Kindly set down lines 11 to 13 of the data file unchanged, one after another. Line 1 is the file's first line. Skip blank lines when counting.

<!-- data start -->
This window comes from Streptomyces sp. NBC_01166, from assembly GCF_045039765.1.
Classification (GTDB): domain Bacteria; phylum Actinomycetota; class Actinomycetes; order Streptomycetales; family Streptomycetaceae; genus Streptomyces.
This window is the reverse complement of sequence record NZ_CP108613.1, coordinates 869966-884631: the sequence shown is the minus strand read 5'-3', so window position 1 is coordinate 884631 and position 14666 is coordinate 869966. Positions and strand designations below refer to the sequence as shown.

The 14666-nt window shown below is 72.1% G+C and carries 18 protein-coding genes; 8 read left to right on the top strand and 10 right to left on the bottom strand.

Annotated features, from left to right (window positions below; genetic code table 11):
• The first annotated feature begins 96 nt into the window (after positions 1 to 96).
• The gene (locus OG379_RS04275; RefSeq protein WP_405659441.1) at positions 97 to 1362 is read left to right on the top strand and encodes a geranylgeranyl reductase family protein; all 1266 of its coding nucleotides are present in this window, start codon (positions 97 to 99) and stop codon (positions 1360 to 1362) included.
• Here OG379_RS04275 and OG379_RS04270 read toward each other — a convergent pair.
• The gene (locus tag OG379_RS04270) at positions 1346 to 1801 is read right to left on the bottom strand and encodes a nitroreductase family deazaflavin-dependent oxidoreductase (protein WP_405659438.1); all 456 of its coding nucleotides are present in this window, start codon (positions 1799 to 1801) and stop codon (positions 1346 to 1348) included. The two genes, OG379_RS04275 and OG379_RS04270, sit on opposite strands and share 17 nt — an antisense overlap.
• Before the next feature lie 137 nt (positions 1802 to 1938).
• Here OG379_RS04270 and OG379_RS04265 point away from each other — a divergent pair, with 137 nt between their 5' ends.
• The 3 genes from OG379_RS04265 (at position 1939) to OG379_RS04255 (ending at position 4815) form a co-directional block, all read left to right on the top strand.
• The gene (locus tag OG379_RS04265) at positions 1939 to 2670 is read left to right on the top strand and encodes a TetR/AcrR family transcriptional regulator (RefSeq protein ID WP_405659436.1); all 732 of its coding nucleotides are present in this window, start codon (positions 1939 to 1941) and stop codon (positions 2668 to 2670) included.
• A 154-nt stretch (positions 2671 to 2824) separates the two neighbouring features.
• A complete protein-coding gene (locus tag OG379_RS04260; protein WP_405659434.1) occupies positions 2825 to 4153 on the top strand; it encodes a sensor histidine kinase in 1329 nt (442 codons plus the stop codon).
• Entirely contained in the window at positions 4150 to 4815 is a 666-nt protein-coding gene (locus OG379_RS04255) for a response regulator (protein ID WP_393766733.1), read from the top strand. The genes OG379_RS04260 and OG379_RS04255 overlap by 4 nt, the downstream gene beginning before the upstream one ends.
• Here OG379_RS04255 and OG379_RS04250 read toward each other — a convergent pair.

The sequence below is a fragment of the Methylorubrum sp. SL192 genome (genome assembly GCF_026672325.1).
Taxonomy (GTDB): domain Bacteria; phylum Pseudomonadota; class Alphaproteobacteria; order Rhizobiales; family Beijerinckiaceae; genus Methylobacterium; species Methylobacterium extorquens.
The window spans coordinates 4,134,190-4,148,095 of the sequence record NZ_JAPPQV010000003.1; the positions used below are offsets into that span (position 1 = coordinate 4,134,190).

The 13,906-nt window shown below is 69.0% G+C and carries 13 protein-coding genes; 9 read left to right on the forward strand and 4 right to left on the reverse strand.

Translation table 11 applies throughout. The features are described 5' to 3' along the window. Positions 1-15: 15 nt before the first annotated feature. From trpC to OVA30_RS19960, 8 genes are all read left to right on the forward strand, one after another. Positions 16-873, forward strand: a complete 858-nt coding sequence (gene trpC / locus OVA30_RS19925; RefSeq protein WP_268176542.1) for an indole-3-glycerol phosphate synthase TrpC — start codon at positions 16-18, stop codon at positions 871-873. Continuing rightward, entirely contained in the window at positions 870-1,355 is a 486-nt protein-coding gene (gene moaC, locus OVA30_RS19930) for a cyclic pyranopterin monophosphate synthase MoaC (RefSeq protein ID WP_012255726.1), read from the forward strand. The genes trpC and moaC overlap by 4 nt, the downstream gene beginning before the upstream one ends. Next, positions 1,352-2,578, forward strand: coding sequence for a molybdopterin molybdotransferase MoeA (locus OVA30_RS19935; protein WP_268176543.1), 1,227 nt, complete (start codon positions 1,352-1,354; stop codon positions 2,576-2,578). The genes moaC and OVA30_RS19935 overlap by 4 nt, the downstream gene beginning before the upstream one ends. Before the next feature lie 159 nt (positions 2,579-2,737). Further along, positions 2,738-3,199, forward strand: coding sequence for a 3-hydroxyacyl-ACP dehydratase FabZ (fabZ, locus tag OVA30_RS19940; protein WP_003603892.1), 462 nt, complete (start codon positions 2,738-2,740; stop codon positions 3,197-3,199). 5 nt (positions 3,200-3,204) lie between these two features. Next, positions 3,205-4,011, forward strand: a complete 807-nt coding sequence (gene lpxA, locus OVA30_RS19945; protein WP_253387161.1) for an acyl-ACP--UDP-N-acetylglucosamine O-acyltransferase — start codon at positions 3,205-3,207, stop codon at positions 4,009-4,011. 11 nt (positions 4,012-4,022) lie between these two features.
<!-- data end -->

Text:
• Here OG379_RS04270 and OG379_RS04265 point away from each other — a divergent pair, with 137 nt between their 5' ends.
• The 3 genes from OG379_RS04265 (at position 1939) to OG379_RS04255 (ending at position 4815) form a co-directional block, all read left to right on the top strand.
• The gene (locus tag OG379_RS04265) at positions 1939 to 2670 is read left to right on the top strand and encodes a TetR/AcrR family transcriptional regulator (RefSeq protein ID WP_405659436.1); all 732 of its coding nucleotides are present in this window, start codon (positions 1939 to 1941) and stop codon (positions 2668 to 2670) included.